To receive a presentation from Northern Gas Networks on the development of hydrogen compatible infrastructure in the city and wider region.
The report of the Head of Democratic Services provided the context for a presentation about the development of hydrogen compatible infrastructure in the city and wider region.
The following were in attendance for this item:
- Mark Danter, Acting Head of Hydrogen, Northern Gas Networks
- Neil Evans, Director of Resources
- Polly Cook, Chief Officer, Sustainable Energy and Air Quality
- Councillor Helen Hayden, Executive Member
- Councillor Katie Dye, Chair of the Climate Emergency Advisory Committee
Mark Danter gave the Board a presentation which provided an update on the conversion of gas networks to be able to use hydrogen.
Issues highlighted included the following:
· Phase 1 of the project that looked at the safety aspects of using hydrogen.
· Phase 2 which considered use of the gas network.
· The next stage which would involve village trials and this would commence in 2025.
· There had been trials with purpose built properties that had prototype hydrogen boilers and appliances.
· There were proposals for a town pilot scheme that would commence from 2030 and this would serve between ten and twenty thousand meter points. The east side of Leeds had been identified as a potential site.
· Trial scheme of using blending hydrogen and natural gas – benefits included the continued use of existing appliances.
The Board were also addressed by Neil Evans, Polly Cook and Councillor Hayden. Issues highlighted included the following:
· Challenges to provide de-carbonised heat sources and whether hydrogen could be used.
· Methods of producing and storing hydrogen.
· Whether hydrogen could be used for commercial and industrial uses.
· Potential for using hydrogen in transport.
· Work with energy companies to develop local hydrogen infrastructure.
In response to Members comments and questions, the following was discussed:
· The cost of using hydrogen was not yet known but research was being undertaken. Green energy had got cheaper as it became more available.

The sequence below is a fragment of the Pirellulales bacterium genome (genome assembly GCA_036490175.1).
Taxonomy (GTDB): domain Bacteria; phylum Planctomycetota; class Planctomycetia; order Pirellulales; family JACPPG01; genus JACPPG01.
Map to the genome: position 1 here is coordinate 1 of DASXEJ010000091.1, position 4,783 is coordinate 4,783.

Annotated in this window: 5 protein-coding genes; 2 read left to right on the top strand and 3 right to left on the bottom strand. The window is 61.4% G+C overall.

· It was now possible to make boilers that were convertible to use hydrogen and there was discussion with manufacturers to produce these. Current appliances were not capable of being adjusted for hydrogen use.
· The village trial would have an exit plan which included reverting back to natural gas or other forms of heating such as air pumps.
· Hydrogen was not seen as an overall solution to heating provision. Different methods were more suited to different types of property.
· Funding had been received from Ofgen towards the trial projects.
· There was some concern that energy costs would become more expensive to the consumer.
· Storage of hydrogen and use of hydrogen to produce electricity.
· There was a need to explore alternatives to the use of gas and hydrogen may not be the most cost effective solution across the whole country.
· The blend of using hydrogen with natural gas had a mix of 20% hydrogen. This was suitable for use with current domestic appliances and gave a 6.7% carbon saving.
· There would be a decision made by Government in 2023 as to whether blending would be used.
· There was ongoing work to repurpose as much of the existing gas infrastructure as possible. Old cast iron piping was being replaced with plastic which was compatible for hydrogen use.
· Use of green hydrogen – using electricity from sustainable sources for the provision of hydrogen.
· The initial two trial sites would be in Teesside and Humberside. Leeds would be later.
· An odorant would be added to hydrogen so any leaks could be detected by smell. Gas safety checks would be carried out on appliances and appliances would have added features such as flame failure devices which would cut the gas supply off.
· It was assumed that there would be some grant support available to consumers in areas that were to be converted to hydrogen.
· Requirements for re-training and upskilling for gas engineers was being considered.
· Storage for hydrogen – outskirts of areas and industrial areas would be considered suitable.
· The mains replacement programme was now in its twentieth year and was planned for completion in 2032.
· There would not be any negative environmental impacts with the production or use of hydrogen.
· An area near to Colton was currently being considered for the trial in East Leeds.
The Chair thanked those in attendance for this item.
RESOLVED – That the report and discussion be noted.